How to Raise Prices on Your Jewelry Supplies and Maintain Customer Loyalty
Whether it's due to tough economic conditions or the rising cost of manufacturing, there may come a time when you need to increase the price of the wholesale jewelry-making supplies that you are selling to your customers. As a consumer yourself, you don't like to see a rise in prices, whether it's at the grocery store or your favorite clothing retailer. However, changing trends in the industry may force you to make these adjustments in order to maintain your bottom line.
Many beading business owners who are new to the industry may feel like they're risking losing sales and cheating their customers out of good prices. However, there are many consumers who are not only loyal, but willing to pay a few extra dollars for good quality, according to the New York Times.
"I learned it's a misconception that if you raise prices too much, you’ll have no business," Mark Kronenberg, who runs a tutoring service, told the news source. "There are many customers who shop based on quality, not lowest price."
If you're in a jam and thinking about raising the prices for your beading products in order to get over temporary financial difficulties, there are a couple of ways you can do so without losing customers or having a negative effect on your reputation.
1. Let your clients know that a change is coming. The American Express Open Forum reports that before you make any alterations to your prices, it's important to inform your customers what's coming and cover your bases. Consumers appreciate honesty, whether you have to be frank about increasing prices or cutting back customer service measures.
Even though it can be a tough decision to increase prices on your clients, especially when they have been loyal since the beginning, these are inevitable issues that you will be forced to tackle as an entrepreneur. In the end, you will have a better idea of how to handle tough economic conditions in the future.
However, you might want to keep in mind that your customers are likely to not be very tolerant of the idea of a price increase to begin with, and if you don't execute your plan efficiently, they might leave. The goal of keeping your clients in the loop should be to justify your rise in price with valuable information.
"If your idea of 'reasonable profit' isn't reasonable or if the price increase makes you more expensive than the (otherwise identical) competition, customers will bolt big time," BNET columnist Geoffrey James told the news source. "They'll figure that the real reason for the price increase is that you're too stupid to run your company efficiently--or that you just want to remodel your kitchen."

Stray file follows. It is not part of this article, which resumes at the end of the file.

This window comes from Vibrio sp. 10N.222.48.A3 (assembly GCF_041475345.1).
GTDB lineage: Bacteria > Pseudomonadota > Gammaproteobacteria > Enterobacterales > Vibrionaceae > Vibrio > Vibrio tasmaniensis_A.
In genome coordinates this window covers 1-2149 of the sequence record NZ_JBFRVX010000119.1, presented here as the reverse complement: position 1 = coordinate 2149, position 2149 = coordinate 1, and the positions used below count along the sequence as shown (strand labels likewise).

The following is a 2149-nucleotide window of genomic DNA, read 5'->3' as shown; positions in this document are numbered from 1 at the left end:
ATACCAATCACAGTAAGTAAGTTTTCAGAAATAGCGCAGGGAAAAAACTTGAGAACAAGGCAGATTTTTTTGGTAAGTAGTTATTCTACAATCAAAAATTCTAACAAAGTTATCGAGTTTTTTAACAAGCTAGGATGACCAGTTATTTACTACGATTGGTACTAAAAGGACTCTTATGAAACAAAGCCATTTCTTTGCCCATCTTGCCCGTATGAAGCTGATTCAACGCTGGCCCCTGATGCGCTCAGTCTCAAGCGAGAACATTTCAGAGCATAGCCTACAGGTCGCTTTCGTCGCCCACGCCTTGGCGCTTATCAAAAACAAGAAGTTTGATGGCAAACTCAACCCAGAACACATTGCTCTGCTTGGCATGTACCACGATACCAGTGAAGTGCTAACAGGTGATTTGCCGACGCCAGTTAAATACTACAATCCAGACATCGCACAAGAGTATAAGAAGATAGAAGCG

2. Do a little cost-analysis before raising your prices. In order to make sure that your reasons for increasing prices is truly justified, do the math. Entrepreneur.com recommends considering how much it costs to produce your jewelry, the dollar amount that is representative of what the item will be valued and how much customers will be willing to pay.
If you can find a way to lower your production costs, you can make more of a profit on your items without dramatically increasing prices. When it comes to judging the value of your pieces to consumers, listen to your clients. When conducting sales, pay attention to the feedback they give you. This is a cheaper alternative to bringing in a marketing team to do your research for you.
3. Don't increase your prices all at once. If you have reached a fork and the road and determined that raising your prices is inevitable, Cox Small Business advises to do it in small increments. Customers who come to your store and see that your beading increased in price by 40 percent over the course of a week are more likely to turn away from your business.
Instead of risking losing clients, take it slow. The news source reports that raising your prices steadily by approximately 10 percent margin should be enough to keep customers satisfied while you maintain your overall bottom line.
4. Remind customers of the reasons for your price increase. One of the easiest ways to smooth things over with clients who might be irked about a price increase is to remind them that there is a good reason behind your decision. While the obvious is to maintain your profit, you might want to inform them that the rise in price will also allow you to create better quality jewelry. If consumers know that their dollars are going to a good cause, they will be more likely to stick around.
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